In areas that are focused on reducing heavy traffic, golf carts seem to be the perfect middle ground. Now, golf carts could be seen outside quiet communities and onto local streets. With the possibility of these lightweight and slower vehicles hitting the roads, you may wonder if golf cars are truly safe on streets. Our Citrus County Injury Lawyers at Whittel & Melton remind everyone that if you operate a golf cart, you must follow all of the same rules as people driving cars. You should have a valid driver’s license, obey the rules of the road, and never drink and drive.

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Two people suffered critical injuries earlier this month in a head-on crash on a Citrus County roadway.

According to the Florida Highway Patrol, the crash happened on US Highway 41 at East Live Oak Lane in Inverness.

A baby in one of the vehicles suffered minor injuries.

The crash occurred just after 8 p.m. when a 19-year-old man attempted to pass traffic on US 41 on the inside lane while approaching the intersection.

His 2006 Ford F350 truck smashed into the front of 1998 Chevy Silverado truck that was in the intersection making a left turn.

The 19-year-old driver and his 18-year-old passenger were taken to Ocala Regional Hospital with critical injuries.

The 57-year-old driver of the Chevy Silverado was not hurt.

Car accidents are a leading cause of injury and death on Florida roads, highways and interstates. Collisions can occur in all types of ways, including rear end collisions, side impact wrecks and head-on collisions. The most dangerous type of crash is a head-on collision, which occurs when two cars smash into each other head first. The speed of the vehicles in these types of accidents usually determine the severity of the injuries suffered. If you, or someone you love, has been injured in a head-on collision in Citrus County, our Citrus County Auto Accident Lawyers at Whittel & Melton can help you figure out how to file a claim for compensation.

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Florida ranks second only to Louisiana for distracted driving, according to a study.

 

Drivers were scored on data gathered through the EverDrive motion-sensing app. It measured speeding, sudden acceleration, aggressive turning, hard braking and other movement while the driver’s phone was being used.

 

The findings suggest 92 percent of drivers nationwide with cell phones have used them while in a moving car in the past 30 days, according to EverQuote Inc., an online insurance firm.


Florida drivers received the second-worst score for driving while distracted, according to the study’s points system.

The EverDrive app logged 2.7 million vehicle trips and 230 million miles driven, the company said.

Florida is one of only five states where police cannot pull over a driver specifically for texting while driving.

Iowa, Ohio, Nebraska and South Dakota are the other states with laws that require police to stop drivers for other offenses before adding distracted driving to the citation.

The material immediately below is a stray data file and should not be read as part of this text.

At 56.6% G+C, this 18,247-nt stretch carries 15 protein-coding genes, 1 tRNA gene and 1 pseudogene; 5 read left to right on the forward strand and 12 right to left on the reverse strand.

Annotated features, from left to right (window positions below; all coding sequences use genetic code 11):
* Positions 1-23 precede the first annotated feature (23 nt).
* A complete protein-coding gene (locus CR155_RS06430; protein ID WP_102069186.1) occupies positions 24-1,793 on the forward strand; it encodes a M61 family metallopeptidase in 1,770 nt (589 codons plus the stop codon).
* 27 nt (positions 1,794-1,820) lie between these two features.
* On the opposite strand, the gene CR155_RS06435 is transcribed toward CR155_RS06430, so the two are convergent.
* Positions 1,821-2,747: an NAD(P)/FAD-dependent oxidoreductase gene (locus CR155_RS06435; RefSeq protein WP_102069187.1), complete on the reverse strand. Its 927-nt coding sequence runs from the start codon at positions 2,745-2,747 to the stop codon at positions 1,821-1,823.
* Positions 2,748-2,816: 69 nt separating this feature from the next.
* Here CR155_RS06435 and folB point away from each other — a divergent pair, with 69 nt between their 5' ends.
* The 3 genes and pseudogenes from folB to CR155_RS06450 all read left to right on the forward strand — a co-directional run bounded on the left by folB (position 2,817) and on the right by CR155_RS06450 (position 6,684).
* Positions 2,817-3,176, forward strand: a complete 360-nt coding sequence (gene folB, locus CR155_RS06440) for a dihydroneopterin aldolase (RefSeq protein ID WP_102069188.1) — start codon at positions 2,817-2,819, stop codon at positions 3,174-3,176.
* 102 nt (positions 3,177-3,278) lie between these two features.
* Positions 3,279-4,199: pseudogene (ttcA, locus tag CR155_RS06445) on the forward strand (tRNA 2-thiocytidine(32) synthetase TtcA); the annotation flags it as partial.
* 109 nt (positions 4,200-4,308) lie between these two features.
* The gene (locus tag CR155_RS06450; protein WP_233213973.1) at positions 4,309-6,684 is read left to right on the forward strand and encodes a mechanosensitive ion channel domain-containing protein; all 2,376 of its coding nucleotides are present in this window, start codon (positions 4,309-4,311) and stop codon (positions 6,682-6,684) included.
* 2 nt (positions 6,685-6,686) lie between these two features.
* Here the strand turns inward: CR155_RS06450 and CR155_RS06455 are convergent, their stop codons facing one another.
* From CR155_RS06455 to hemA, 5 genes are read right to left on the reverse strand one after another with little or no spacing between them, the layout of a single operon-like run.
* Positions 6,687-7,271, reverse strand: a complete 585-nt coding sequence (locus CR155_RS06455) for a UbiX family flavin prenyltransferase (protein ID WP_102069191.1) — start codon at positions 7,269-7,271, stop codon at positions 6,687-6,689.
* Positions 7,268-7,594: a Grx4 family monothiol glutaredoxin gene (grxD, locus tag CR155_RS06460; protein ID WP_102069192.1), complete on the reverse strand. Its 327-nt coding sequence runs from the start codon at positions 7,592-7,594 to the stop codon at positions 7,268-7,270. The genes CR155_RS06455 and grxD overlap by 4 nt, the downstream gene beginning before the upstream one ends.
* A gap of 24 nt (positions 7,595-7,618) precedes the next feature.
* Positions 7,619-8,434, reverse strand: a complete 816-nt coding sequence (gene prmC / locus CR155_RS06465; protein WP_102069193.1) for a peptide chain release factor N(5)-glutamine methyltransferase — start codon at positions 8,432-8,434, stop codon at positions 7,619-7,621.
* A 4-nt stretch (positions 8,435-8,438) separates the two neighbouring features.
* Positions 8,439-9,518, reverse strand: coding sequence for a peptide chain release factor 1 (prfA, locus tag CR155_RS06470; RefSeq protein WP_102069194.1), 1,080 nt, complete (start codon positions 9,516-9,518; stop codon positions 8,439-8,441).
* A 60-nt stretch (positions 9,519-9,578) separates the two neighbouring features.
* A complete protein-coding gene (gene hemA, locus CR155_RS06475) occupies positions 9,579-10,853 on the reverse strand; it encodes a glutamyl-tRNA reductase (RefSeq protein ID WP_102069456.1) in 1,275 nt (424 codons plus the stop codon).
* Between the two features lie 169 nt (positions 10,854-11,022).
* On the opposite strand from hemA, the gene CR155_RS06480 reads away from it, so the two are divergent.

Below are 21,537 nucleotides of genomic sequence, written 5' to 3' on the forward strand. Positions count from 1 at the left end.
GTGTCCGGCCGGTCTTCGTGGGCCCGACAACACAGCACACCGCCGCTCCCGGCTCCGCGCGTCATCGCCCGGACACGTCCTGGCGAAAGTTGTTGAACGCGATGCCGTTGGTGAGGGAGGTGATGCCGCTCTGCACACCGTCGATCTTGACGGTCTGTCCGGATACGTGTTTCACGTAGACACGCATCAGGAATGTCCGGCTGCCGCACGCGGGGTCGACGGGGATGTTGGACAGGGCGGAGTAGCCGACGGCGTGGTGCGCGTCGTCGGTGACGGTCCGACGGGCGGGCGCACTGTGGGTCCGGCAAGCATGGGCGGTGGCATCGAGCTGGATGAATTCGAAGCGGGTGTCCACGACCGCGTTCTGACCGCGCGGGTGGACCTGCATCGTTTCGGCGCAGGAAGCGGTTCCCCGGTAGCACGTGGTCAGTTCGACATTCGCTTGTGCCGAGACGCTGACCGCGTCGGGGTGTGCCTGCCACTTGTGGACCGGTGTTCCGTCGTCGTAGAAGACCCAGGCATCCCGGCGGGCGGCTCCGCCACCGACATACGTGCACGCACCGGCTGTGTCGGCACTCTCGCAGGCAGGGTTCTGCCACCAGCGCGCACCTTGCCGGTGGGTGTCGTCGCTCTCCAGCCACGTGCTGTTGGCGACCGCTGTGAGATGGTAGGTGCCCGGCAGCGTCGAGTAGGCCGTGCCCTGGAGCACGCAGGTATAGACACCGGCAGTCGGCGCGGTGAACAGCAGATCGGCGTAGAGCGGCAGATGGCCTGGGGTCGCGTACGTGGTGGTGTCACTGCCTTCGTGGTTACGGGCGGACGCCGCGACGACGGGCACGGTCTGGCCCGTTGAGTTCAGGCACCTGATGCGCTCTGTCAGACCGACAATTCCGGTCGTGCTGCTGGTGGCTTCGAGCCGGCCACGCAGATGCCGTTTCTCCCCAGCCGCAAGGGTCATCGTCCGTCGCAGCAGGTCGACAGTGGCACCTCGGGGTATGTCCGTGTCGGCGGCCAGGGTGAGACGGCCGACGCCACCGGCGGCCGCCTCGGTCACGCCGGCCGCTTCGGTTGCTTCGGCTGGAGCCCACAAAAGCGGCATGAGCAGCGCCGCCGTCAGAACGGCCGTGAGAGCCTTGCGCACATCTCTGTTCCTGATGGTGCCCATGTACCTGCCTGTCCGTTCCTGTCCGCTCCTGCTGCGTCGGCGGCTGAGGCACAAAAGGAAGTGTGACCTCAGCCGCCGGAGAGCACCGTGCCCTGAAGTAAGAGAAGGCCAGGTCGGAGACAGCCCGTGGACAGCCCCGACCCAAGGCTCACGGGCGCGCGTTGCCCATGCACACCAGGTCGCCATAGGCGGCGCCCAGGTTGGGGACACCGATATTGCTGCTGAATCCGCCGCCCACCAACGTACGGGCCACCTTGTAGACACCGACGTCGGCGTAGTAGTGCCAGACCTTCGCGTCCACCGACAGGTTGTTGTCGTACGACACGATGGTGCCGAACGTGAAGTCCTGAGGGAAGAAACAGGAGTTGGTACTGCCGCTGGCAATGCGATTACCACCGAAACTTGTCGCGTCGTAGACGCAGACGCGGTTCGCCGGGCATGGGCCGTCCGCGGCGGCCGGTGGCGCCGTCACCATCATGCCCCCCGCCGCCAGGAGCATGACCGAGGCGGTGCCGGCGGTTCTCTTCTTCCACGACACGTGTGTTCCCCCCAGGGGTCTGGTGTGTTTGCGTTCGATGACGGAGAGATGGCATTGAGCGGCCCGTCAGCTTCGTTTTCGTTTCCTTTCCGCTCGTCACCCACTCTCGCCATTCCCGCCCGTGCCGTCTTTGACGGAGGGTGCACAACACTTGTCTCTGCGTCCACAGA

April is Distracted Driving Awareness Month in Florida.

According to the state department of Highway Safety and Motor Vehicles, there were almost 50,000 crashes involving distracted driving in Florida, in 2016, which is more than five crashes every hour.

These distracted driving crashes accounted for more than 3,500 serious injuries and 233 deaths.

Distracted driving seems to be a worsening problem in Florida, as well as throughout the United States. Distracted driving is dangerous and places everyone sharing the roadway at an increased risk of being involved in an unnecessary auto accident. Sadly, many distracted driving accidents result in catastrophic injuries and even wrongful death.

 

If you or someone you love has been seriously harmed in an auto accident due to a distracted driver, our Citrus County Auto Accident Lawyers at Whittel & Melton can help you file a claim to recover compensation. Distracted drivers must be held accountable for their reckless actions, so let us help you do just that.

 

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April is National Distracted Driving Awareness Month, so it seems fitting that a new study has some troubling findings.

Despite mass attempts to preventing using cell phones while driving, the study—by driver analytics company, Zendrive—revealed that drivers in America use their mobile devices during 88 out of 100 car trips.

In what Zendrive calls the largest behavior study on distracted driving, the company analyzed three million anonymous drivers for three months, reviewing 570 million car trips taken between Dec. 2016 and Feb. 2017, covering 5.6 billion miles.

The found drivers used their phones during 88 percent of the 570 million trips, but also, during hour-long drives, drivers spent an average of 3.5 minutes using their phones.

Past studies from researchers at the Virginia Tech Transportation Institute have shown that dialing a phone could increase a drivers’ chance of crashing by 12 times. Simply reaching for your mobile device raises the risk of crashing by almost five times.